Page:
How to get there: 20 min walk from the city centre.
Suggested Trip: Dean Village Tour
3. Cramond Island
Did you remember to pack your budgie smugglers because it’s time to hit the beach! Ok, so you might need to wear something a bit warmer, but you read that right. Edinburgh even has a beach!
Cramond Island is a tidal island and what it lacks in palm trees and suitable swimming temperatures (for anyone other than the brave Scots) it more than makes up for in history and beautiful scenery. There’s nothing like the soothing sound of crashing waves, even on a bracing Scottish day.
Cramond Island is in the Firth of Forth near Edinburgh. When the tide is low, you can walk to and from the island on a paved path. At high tide, the pathway is covered with seawater and which makes it inaccessible. Make sure to check the times of the tides when going. The island is an ideal place to take a stroll on the beach, read a book, or have a picnic and is especially pleasant in summer.
When you’re ready to call it a day, sit down for fish and chips in the cosy Cramond Inn or have a pint at the pub (or embrace your inner Brit and do both). In the summer there’s usually an ice-cream van around too!
How to get there: 40-50 min ride. From Princes Street take bus 41 to Cramond.
Full-Day Trips from Edinburgh
Just a little further out of the city, but within easy reach on public transport, there awaits spectacular castles, abbeys, lochs, and villages perfect for a full-day trip from Edinburgh.
Only got a few days in Edinburgh, check oot this weekend in Edinburgh guide to make sure you make the most of your time here before exploring further afield.
Stirling, known as the Gateway to the Highlands, is a treat for history buffs and nature lovers alike. It’s very much a compact and more local version of Edinburgh but without the crowds.Stirling is a day trip from Edinburgh that is not to be missed! With a beautifully preserved cobblestoned old town, historic architecture, sprawling green highlands and an ancient castle perched on a hill, the similarities are uncanny!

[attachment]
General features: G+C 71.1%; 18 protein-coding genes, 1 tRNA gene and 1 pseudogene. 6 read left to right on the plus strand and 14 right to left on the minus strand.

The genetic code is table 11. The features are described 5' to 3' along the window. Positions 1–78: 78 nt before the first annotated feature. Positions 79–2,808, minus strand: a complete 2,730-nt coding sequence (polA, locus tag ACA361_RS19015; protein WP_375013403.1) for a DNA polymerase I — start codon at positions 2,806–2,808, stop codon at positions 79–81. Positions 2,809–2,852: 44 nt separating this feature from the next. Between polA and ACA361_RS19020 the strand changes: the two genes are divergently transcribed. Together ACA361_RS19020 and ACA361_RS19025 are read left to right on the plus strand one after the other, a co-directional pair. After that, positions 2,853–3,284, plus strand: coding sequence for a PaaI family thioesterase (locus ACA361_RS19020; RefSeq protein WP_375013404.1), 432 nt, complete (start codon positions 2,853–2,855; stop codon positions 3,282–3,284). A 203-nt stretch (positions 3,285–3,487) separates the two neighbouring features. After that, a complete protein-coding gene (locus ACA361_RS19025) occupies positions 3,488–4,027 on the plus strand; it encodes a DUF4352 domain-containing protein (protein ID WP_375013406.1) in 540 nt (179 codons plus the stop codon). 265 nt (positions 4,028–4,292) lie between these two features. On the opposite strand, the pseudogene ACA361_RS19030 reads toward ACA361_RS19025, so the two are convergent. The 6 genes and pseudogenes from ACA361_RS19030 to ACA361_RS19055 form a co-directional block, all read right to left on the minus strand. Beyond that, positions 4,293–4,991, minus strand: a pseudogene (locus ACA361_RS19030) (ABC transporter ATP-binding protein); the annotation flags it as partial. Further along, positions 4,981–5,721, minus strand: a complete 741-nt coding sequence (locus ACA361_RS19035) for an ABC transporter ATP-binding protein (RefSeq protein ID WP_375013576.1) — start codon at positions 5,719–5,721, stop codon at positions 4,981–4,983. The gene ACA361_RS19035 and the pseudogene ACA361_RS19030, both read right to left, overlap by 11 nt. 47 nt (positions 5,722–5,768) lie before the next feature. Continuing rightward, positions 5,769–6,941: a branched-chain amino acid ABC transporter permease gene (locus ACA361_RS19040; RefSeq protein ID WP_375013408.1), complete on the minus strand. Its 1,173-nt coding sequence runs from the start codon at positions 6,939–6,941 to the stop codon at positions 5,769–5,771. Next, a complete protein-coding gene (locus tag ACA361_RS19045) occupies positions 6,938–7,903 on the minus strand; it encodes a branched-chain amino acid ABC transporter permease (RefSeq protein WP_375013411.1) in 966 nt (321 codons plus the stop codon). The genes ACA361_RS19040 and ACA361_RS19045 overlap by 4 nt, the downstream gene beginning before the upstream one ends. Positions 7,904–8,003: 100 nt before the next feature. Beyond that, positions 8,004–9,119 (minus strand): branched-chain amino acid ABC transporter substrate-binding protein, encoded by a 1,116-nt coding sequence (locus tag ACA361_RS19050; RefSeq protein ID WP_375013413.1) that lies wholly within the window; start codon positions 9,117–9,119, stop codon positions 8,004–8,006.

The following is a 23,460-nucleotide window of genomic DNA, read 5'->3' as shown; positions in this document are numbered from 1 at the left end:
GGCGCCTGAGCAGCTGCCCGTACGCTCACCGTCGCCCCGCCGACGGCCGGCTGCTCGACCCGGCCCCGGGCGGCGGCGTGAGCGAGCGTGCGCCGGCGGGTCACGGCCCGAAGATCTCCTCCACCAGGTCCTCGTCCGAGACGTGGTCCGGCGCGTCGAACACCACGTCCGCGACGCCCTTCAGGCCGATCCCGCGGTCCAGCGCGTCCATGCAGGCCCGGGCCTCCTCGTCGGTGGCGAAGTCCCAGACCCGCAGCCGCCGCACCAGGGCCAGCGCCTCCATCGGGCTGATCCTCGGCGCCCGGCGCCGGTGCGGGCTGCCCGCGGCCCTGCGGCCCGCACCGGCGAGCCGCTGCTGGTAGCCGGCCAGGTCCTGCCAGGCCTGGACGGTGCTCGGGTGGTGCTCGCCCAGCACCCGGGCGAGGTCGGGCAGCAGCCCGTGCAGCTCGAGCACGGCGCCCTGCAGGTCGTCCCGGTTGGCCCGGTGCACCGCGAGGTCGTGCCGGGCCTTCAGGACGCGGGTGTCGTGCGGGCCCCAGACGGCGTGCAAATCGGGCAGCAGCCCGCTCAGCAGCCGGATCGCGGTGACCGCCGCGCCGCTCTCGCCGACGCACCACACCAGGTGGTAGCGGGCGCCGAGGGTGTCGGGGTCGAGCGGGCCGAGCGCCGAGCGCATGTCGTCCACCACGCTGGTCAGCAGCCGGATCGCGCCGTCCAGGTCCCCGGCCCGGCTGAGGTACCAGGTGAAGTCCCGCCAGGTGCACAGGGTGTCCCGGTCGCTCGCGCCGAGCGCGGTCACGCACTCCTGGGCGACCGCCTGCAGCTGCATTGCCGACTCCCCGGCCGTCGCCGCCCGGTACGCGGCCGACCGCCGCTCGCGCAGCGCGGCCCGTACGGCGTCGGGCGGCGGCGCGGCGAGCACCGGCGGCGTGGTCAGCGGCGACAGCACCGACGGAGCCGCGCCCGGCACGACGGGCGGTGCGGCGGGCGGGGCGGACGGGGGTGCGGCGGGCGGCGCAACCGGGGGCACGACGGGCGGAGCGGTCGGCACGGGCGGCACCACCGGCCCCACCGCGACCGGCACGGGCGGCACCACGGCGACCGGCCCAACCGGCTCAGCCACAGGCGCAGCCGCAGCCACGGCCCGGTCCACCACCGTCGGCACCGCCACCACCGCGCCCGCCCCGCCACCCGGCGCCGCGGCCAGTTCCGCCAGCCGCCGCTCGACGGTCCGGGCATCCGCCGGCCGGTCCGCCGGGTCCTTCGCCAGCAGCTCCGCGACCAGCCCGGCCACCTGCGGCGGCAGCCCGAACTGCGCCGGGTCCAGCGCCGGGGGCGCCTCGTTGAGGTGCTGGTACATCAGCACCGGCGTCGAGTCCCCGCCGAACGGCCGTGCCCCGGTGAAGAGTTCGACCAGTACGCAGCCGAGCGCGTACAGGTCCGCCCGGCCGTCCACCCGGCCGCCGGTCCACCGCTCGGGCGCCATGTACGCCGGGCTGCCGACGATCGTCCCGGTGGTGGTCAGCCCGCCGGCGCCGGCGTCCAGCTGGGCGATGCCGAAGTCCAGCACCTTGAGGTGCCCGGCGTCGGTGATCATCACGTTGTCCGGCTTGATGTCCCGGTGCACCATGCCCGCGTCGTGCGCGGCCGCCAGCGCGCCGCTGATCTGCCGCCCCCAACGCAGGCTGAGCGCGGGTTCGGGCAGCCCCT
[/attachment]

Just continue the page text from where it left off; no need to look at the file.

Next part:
Stirling Castle has been standing since medieval times and is one of the most historically significant buildings in the country. Follow in the footsteps of the Stewart Kings and Queens as you wander the winding roads to the ramparts of the castle. From here you can take in the stunning panoramic views over the city and beyond.
Fancy yourself as a bit of a Braveheart, or maybe you’ve just got a thing for tartan and facepaint, either way, you can visit theNational Wallace Monument and scream “Freedooooom!” at the top of your lungs!
How to get there: 40 min ride. From Edinburgh Waverly, take any of the regular trains going to Stirling.
Roslyn is a tranquil village famous for some of its mysterious places, making it a firm favourite for an Edinburgh day trip. Home to the ancient Gothic Rosslyn Chapel which became world-famous after appearing in“The Da Vinci Code” asthe final resting place of the Holy Grail. Other conspiracy theories also link the Chapel to the Knights Templar and Freemasonry. Spooky, right?